Thus we must first decide whether, within the meaning of the statute, Mr. Nash at the moment of his death had any interest, within the meaning of the act; we incline to hold that the applicable words should be treated technically, and that therefore there was no interest left from or arising out of the gift computed in 1910. We agree with the reasoning of Brewster, J., in Coolidge v. Nichols, supra, while feeling that nothing ultimate will be reached on this subject, until determination of the certiorari granted in Shukert v. Allen, supra.

    But, if the technical construction is wrong, then we must face the question whether it is within the power of Congress to do what has been done; i. e., use the property of A. as a measure for the tax to be laid upon B. Thus stated, it would seem impossible to support the tax; attack must be on the form of statement. We have at great length examined the assemblage of phenomena that make up this case, in order to ascertain what they amount to; and we think the foregoing an accurate statement of what the tax at bar really is.

    If that description be accepted, while there is no classification of taxpayers, the tax itself is "arbitrary and capricious." Barclay v. Edwards, 267 U.S. 442, 450, 45 S. Ct. 135, 348 (69 L. Ed. 703). Further, a tax on a transfer by A., but measured by anything other than the estate of A., may be a duty or excise in form, but it is a palpable effort to tax something other than the transfer. In this case the effort is to tax in 1922 in respect of something untaxable in 1910. Cf. Lewellyn v. Frick, 268 U.S. 238 at 251, 45 S. Ct. 487, 69 L. Ed. 934.

    If it be said that Congress might have taxed the 1910 transfer, and therefore can tax it even in 1922, the answer is that nothing *629 of the kind has been attempted. There is no tax now laid on the transfer of 1910, nor the property transferred. Could Congress in 1922 have laid a tax on Mr. Nash because he gave away $200,000 in 1910? If that be assumed as possible, it is not possible that the tax so laid, and computed on the gift, its credits and gains, could ever be an excise on the transfer.

    But if the tax be laid as it actually has been, and called an excise on the transfer of something else, the name is merely false, there is no excise, and the exaction falls into the category of unapportioned direct taxes. We think this an effort to use a constitutional power as a hook on which to hang a cloak that conceals unconstitutional action. There is no real difference between disguising this direct tax under the name of a duty, and laying a tax in order generally to regulate some subject taxable, but not otherwise subject to national regulation. The real purpose is dealt with, notwithstanding the cloak. The Child Labor Cases, 259 U.S. 20, 42 S. Ct. 449, 66 L. Ed. 817, is the leading example.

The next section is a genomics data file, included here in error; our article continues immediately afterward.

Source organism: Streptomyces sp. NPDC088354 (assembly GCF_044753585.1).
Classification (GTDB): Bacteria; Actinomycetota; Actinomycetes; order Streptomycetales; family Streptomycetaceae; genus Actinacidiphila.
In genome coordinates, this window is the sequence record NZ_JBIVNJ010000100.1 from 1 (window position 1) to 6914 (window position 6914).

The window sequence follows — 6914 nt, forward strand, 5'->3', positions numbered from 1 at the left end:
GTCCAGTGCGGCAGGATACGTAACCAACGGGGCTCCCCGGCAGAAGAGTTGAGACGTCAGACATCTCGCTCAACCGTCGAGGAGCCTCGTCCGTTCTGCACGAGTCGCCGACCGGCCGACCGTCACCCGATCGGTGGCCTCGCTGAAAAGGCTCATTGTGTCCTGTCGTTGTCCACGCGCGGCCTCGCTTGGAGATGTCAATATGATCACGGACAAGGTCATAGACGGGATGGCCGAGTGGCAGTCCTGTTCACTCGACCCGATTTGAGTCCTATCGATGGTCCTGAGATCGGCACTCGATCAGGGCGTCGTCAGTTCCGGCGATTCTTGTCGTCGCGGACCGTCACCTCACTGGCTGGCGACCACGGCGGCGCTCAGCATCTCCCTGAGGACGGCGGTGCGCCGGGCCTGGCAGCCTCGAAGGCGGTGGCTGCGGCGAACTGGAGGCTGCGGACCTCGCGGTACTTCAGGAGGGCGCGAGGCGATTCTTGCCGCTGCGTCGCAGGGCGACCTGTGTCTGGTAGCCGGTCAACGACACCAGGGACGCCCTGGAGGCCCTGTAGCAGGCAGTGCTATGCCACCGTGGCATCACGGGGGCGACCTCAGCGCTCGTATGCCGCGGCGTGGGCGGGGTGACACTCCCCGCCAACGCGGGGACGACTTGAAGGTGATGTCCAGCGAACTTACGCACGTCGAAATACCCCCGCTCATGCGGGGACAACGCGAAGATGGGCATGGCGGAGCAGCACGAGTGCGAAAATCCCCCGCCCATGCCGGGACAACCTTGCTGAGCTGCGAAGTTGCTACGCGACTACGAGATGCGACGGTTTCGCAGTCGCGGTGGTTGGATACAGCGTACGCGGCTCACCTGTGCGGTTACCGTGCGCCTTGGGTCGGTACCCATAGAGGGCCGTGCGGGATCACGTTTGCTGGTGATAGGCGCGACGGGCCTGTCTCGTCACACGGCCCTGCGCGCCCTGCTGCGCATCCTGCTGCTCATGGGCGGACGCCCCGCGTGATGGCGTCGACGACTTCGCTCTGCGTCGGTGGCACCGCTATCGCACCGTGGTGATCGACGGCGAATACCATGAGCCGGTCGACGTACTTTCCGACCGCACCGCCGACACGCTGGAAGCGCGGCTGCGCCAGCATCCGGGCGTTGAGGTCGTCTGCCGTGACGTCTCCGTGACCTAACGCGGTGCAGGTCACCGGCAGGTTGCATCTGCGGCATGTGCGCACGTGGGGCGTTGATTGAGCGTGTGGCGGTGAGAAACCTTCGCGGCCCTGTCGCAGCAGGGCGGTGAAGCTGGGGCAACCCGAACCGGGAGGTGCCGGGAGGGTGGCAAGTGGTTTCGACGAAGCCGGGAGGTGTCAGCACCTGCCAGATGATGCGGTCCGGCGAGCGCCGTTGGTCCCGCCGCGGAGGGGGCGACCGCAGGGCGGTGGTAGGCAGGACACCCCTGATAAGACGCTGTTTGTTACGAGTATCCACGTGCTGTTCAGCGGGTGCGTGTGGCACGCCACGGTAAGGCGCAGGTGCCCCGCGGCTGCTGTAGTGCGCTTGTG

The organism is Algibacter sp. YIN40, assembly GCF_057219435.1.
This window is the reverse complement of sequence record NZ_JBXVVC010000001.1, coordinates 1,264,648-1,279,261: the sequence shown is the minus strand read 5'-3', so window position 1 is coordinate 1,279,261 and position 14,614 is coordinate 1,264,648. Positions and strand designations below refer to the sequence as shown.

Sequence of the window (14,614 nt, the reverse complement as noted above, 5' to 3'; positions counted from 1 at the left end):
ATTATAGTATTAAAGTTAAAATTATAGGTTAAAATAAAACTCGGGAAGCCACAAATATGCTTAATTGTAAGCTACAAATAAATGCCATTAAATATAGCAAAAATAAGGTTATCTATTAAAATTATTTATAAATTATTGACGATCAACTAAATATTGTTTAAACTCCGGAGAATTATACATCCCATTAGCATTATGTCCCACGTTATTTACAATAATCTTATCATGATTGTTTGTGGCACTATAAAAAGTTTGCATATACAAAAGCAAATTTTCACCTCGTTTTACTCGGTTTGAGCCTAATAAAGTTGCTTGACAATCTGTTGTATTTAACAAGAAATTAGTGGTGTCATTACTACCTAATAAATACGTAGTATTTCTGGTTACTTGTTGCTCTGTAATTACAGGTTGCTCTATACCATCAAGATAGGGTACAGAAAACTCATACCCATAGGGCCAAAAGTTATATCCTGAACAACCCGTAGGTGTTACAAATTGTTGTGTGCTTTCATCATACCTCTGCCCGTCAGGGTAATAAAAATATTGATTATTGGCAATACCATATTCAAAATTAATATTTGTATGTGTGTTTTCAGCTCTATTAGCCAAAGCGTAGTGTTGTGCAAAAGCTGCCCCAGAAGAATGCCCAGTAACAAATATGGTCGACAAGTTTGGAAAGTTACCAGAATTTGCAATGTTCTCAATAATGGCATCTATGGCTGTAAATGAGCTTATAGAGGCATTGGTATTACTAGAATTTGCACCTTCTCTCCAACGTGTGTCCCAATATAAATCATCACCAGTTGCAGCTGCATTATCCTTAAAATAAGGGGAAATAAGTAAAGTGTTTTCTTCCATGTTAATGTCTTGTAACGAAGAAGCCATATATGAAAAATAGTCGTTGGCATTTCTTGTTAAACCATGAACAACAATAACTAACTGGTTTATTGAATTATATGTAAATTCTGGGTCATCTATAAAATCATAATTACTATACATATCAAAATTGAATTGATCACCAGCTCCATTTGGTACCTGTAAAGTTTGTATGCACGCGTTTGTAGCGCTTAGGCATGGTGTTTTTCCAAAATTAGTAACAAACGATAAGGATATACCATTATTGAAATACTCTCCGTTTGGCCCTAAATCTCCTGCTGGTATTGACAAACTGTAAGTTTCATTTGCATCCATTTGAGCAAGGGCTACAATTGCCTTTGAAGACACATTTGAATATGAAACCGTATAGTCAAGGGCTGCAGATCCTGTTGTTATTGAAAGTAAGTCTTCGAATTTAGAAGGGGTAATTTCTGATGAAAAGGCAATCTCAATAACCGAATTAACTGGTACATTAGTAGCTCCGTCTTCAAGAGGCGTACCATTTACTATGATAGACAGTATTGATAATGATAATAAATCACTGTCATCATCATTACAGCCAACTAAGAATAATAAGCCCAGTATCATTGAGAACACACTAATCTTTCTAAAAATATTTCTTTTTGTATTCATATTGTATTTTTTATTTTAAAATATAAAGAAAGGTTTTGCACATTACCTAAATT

It follows that we think there was no "interest" shown in Mr. Nash, justifying the tax laid; but, if the statute required the tax as laid, then the exaction was arbitrary and unconstitutional.

    Judgment reversed, with costs.

    HAND, Circuit Judge (concurring).

    I cannot see any escape from holding that section 402 (c) applies to the situation at bar, a conclusion in which the Circuit Court of Appeals for the Third Circuit concurs. Girard Trust Co. v. McCaughn, 11 F.(2d) 520. See, also, Coolidge v. Nichols (D. C.) 4 F. (2d) 112. "Possession or enjoyment" appears to me a phrase clearly intended to refer to the period when the remainders "fall in," not to that at which they "vest." Thus we cannot avoid considering the question of constitutionality.

    I agree that under the guise of assessing a tax upon the transfer of Mr. Nash's estate Congress might not include other property on which at that time it could not levy an excise. Latterly, at least, the taxing power has been limited to its proper scope, despite formal disguises. The Child Labor Tax Case, 259 U.S. 20, 42 S. Ct. 449, 66 L. Ed. 817; Hill v. Wallace, 259 U.S. 44, 42 S. Ct. 453, 66 L. Ed. 822; Lipke v. Lederer, 259 U.S. 557, 42 S. Ct. 549, 66 L. Ed. 1061; Regal Drug Co. v. Wardell, 260 U.S. 386, 43 S. Ct. 152, 67 L. Ed. 318. There was a strong intimation in U. S. v. Daugherty, 269 U.S. 360, 46 S. Ct. 156, 70 L. Ed. ___, that the Narcotic Act would eventually fall for the same reason. It is quite true that these were cases of an effort to exercise general legislative powers under cover of taxation, but I can see no more reason to stop there than at the effort to include forbidden objects of taxation by including them in substance within taxes permissible in form.

    The taxing powers of the states have been limited on just such grounds. Western Union Tel. Co. v. Kansas, 216 U.S. 1, 30 S. Ct. 190, 54 L. Ed. 355; International Paper Co. v. Massachusetts, 246 U.S. 135, 38 S. Ct. 292, 62 L. Ed. 624, Ann. Cas. 1918C, 617; Air-way Corporation v. Day, 266 U.S. 71, 45 S. Ct. 12, 69 L. Ed. 169; Alpha Cement Co. v. Massachusetts, 268 U.S. 203, 45 S. Ct. 477, 69 L. Ed. 916. Very directly in line is Frick v. Pennsylvania, 268 U.S. 473, 45 S. Ct. 603, 69 L. Ed. 1058. Nor is there any reason for a distinction in this regard between federal and state powers. In the case at bar the effort appears to me to be quite as plain as it was in the cases just cited.